In the present study [Table 2], 31.7% had high EE (score ≥ 75 percentile), 34.9% PGTs had higher DP, 30.2% of them had high burnout rate (EE + DP ≥ 75 percentile). Totally, 31.7% PGTs had low PA score ≤ 25 percentile. Following the same scale and same diagnostic criteria, Zuraida and Zainal found burnout among Malaysian junior doctor at 26.5%[4]. With the same scale, Cook et al. have also found 34.1% burnout rate among medical students[13]. These results are quite similar to that in our study. Burnout among PGT doctors can be explained by various factors like long duty hours, night duties, the pressure of studies and thesis work, lack of vacation, lack of autonomy, externally forced entry to the subjects, pressure of higher authority, pressure at the preparatory time of examinations, and also a family burden. Poor working environment and bad interpersonal relationships among doctors are a causative factor of high burnout rate. An utmost need is felt to increase communications between seniors, juniors, colleagues regarding professional and personal issues. In another study by Cecil et al.[14], they found that 54.8% have high EE, 34% high DP, 46.6% low PA among medical students at Manchester, United Kingdom. Ishak et al. found that prevalence of burnout is around 49% in medical students in the USA[15]. These prevalences in European country and USA are quite higher than that in our study. They have higher lawsuit rates against practicing doctors, different work environments may be a cause of higher burnout rate than that in India.

In this study [Table 1], 83.3% had no psychiatric illness, 16.7% had psychiatric disorder. Among psychiatric disorder, 4% had harmful use of tobacco, 4% mild depression, 1.6% panic disorder, 4.8% mixed anxiety depression, 1.6% obsessive and compulsive disorder, 0.8% harmful use of alcohol (diagnosed with ICD 10).

In a previous study, high stress and a high prevalence of mental health problems were found among medical students (17%–33%)[16]. Sreeramareddy et al. found that the prevalence of psychiatric diseases was 20.9% among undergraduate medical students of Nepal[17]. In a previous study among PGT doctors, prevalence of anxiety disorders based on DSM IV criteria are 13.2%, including generalized anxiety disorder (4.9%), obsessive-compulsive disorder (3.4%), specific phobia (2.4%), social phobia (1.5%), and substance-induced anxiety disorders (1.0%)[18]. Aminazadeh et al. found that 22% have been reported to have mental and emotional problems during being a Canadian surgical resident, and anxiety, depression, panic attacks are common among them[19]. In this study [Table 1], the rates of psychiatric problems were found to be low than those in the other studies. We suggest that the findings may be due to the stigma among doctors recognizing any mental health symptoms among themselves. They were reluctant to expose the fact of contact with the psychiatrist in lifetime. Those having major problem were reluctant to participate in the study as fear of being recognized as “psycho patients.” We suggest that we need to have psychiatric counseling programs frequently to reduce stigma and to motivate them to seek help from mental health professional when needed.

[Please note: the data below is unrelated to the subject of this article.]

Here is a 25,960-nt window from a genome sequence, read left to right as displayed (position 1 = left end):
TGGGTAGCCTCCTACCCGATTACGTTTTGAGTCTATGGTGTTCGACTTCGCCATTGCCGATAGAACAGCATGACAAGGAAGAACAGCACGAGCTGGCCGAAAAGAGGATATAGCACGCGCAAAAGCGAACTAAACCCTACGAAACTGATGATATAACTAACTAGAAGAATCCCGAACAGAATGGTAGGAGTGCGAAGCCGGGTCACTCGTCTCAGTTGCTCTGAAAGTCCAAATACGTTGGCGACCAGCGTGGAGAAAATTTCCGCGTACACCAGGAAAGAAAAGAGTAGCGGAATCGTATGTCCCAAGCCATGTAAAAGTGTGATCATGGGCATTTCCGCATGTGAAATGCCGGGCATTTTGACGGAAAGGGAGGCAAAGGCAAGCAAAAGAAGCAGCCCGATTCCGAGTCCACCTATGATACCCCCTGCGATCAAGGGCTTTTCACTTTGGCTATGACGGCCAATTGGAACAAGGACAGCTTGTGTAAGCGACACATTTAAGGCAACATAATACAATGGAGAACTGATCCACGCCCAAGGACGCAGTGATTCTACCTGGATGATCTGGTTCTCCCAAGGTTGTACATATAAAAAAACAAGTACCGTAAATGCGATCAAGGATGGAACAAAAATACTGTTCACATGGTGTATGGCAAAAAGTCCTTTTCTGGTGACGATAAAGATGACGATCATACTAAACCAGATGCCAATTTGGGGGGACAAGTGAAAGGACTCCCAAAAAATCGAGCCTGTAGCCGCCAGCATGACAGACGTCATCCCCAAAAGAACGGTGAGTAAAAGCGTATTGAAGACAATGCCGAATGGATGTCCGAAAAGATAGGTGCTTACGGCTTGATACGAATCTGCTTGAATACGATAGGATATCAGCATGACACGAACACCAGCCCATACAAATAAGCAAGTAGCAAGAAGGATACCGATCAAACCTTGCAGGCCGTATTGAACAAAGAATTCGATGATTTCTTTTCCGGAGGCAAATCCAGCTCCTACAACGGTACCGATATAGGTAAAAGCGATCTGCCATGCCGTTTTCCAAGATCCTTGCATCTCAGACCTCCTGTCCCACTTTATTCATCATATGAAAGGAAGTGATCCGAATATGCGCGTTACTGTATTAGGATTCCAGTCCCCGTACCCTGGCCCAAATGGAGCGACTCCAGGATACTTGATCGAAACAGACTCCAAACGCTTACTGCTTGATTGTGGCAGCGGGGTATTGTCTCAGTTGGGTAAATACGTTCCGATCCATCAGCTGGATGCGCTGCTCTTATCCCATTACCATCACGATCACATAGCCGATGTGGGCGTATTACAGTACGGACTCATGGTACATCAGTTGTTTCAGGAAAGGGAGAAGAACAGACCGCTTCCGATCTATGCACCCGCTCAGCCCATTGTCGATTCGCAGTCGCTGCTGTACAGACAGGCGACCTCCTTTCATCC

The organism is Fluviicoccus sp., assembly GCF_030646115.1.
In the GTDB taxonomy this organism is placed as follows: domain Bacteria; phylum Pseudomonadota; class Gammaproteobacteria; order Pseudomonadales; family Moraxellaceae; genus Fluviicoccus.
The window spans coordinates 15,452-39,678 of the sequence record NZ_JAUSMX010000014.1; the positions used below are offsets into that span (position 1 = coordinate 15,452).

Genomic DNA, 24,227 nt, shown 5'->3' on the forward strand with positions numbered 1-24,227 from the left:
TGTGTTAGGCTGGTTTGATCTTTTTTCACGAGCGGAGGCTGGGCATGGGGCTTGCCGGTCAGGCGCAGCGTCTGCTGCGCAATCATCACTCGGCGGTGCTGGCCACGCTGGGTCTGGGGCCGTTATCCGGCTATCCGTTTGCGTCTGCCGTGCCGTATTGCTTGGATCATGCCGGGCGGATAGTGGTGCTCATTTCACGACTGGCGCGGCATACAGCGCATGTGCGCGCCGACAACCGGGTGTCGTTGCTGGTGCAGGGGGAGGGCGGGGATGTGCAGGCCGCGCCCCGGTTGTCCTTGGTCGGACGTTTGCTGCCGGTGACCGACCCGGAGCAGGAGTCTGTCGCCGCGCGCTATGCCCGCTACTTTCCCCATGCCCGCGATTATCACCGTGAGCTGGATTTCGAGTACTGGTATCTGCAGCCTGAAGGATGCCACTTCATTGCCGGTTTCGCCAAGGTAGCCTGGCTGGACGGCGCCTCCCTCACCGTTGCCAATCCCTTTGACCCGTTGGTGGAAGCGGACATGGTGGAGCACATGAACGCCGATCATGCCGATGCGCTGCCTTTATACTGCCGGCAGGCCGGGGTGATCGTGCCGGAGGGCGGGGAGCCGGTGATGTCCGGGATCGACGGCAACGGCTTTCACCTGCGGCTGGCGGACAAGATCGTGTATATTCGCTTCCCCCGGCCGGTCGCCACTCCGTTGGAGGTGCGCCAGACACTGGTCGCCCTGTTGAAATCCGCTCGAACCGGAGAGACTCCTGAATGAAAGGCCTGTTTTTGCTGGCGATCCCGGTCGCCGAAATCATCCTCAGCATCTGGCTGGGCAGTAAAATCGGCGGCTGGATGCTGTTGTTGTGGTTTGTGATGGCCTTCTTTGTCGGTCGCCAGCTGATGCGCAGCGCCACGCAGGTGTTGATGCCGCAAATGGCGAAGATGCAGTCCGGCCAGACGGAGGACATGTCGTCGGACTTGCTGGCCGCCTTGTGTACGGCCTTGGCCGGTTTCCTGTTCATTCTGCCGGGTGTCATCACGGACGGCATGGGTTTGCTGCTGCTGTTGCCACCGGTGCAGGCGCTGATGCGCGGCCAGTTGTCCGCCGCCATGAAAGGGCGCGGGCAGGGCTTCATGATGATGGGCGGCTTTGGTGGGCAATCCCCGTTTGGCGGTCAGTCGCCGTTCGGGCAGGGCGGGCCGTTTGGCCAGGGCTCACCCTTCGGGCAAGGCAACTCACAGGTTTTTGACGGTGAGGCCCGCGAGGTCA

As shown in [Figure 1], the highest EE was found among PGTs from the Departments of Anesthesiology, Pulmonary Medicine, and Radiotherapy. Highest score of DP was noted among PGTs from the Departments of Pulmonary Medicine, Otorhinolaryngology, and Radiotherapy. Highest score of PA was seen in PGTs from the Departments of Orthopedics, Dermatology, and Pediatrics [Figure 1]. Zuraida and Zainal found that trauma and emergency unit are associated with a higher score of burnout[4]. One study presented a burnout in ICU health-care professionals 14.5% and 21.9% in the oncology department, 17.5% in the operating room, 17.2% in the surgical department and 12.4% in the medical department[20]. Physicians in the Department of Oncology/Radiotherapy have to deal with the emotional turmoil of patients and their families after each new cancer case has been diagnosed. Doctors on trauma and emergency units also have to deal with critical patients and moribund patients. Anesthesiologist PGTs have high workload, multiple-night duties per week, and lack of personal time were a cause of their high burnout rate.

In this study [Table 5], burnout was higher among female PGTs than male PGTs but the value was not statistically significant. Isaac et al. in 2018 reported that higher burnout rate has been found among female medical students in Australia[21]. In studies in Karchi, Pakistan[22] and Riyadh, Saudi Arabia[23], the investigators also showed higher burnout rates among femalesthan males. In a Chinese[24] and Australian[25] studies, higher burnout rate has been found among males instead of females. During interview, females were found to have to prove in every aspect of their life in male-dominated society. We suggest that burnout rates are higher in the third-world countries as these countries are more patriarchal.